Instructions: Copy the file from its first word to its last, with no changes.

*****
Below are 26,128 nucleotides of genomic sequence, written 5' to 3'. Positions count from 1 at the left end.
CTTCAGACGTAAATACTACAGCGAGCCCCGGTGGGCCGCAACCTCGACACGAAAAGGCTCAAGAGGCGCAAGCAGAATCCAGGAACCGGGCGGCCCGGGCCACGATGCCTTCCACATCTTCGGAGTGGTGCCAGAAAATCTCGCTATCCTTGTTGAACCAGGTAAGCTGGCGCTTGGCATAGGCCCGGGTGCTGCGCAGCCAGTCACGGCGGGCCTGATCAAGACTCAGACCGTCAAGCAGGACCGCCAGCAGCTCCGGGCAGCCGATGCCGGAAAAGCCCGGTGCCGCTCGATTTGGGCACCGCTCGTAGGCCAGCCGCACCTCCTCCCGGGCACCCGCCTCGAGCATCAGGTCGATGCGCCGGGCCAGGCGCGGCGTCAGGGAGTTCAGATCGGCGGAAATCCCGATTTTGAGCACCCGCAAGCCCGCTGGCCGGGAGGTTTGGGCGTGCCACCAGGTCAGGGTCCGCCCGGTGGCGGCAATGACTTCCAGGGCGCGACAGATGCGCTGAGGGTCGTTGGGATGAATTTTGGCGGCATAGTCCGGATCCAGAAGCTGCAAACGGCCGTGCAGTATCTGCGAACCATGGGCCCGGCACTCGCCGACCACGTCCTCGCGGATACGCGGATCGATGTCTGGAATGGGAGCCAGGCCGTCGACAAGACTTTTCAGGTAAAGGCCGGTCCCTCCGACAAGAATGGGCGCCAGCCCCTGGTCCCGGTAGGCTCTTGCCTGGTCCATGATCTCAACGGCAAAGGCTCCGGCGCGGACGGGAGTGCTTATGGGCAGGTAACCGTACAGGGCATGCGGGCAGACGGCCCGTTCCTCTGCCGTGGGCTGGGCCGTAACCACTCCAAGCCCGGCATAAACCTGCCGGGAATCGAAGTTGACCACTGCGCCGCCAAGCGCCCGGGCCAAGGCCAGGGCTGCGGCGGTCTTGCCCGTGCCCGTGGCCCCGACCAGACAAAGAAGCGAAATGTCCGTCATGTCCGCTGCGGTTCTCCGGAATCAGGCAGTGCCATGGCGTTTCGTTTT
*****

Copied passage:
Below are 26,128 nucleotides of genomic sequence, written 5' to 3'. Positions count from 1 at the left end.
CTTCAGACGTAAATACTACAGCGAGCCCCGGTGGGCCGCAACCTCGACACGAAAAGGCTCAAGAGGCGCAAGCAGAATCCAGGAACCGGGCGGCCCGGGCCACGATGCCTTCCACATCTTCGGAGTGGTGCCAGAAAATCTCGCTATCCTTGTTGAACCAGGTAAGCTGGCGCTTGGCATAGGCCCGGGTGCTGCGCAGCCAGTCACGGCGGGCCTGATCAAGACTCAGACCGTCAAGCAGGACCGCCAGCAGCTCCGGGCAGCCGATGCCGGAAAAGCCCGGTGCCGCTCGATTTGGGCACCGCTCGTAGGCCAGCCGCACCTCCTCCCGGGCACCCGCCTCGAGCATCAGGTCGATGCGCCGGGCCAGGCGCGGCGTCAGGGAGTTCAGATCGGCGGAAATCCCGATTTTGAGCACCCGCAAGCCCGCTGGCCGGGAGGTTTGGGCGTGCCACCAGGTCAGGGTCCGCCCGGTGGCGGCAATGACTTCCAGGGCGCGACAGATGCGCTGAGGGTCGTTGGGATGAATTTTGGCGGCATAGTCCGGATCCAGAAGCTGCAAACGGCCGTGCAGTATCTGCGAACCATGGGCCCGGCACTCGCCGACCACGTCCTCGCGGATACGCGGATCGATGTCTGGAATGGGAGCCAGGCCGTCGACAAGACTTTTCAGGTAAAGGCCGGTCCCTCCGACAAGAATGGGCGCCAGCCCCTGGTCCCGGTAGGCTCTTGCCTGGTCCATGATCTCAACGGCAAAGGCTCCGGCGCGGACGGGAGTGCTTATGGGCAGGTAACCGTACAGGGCATGCGGGCAGACGGCCCGTTCCTCTGCCGTGGGCTGGGCCGTAACCACTCCAAGCCCGGCATAAACCTGCCGGGAATCGAAGTTGACCACTGCGCCGCCAAGCGCCCGGGCCAAGGCCAGGGCTGCGGCGGTCTTGCCCGTGCCCGTGGCCCCGACCAGACAAAGAAGCGAAATGTCCGTCATGTCCGCTGCGGTTCTCCGGAATCAGGCAGTGCCATGGCGTTTCGTTTT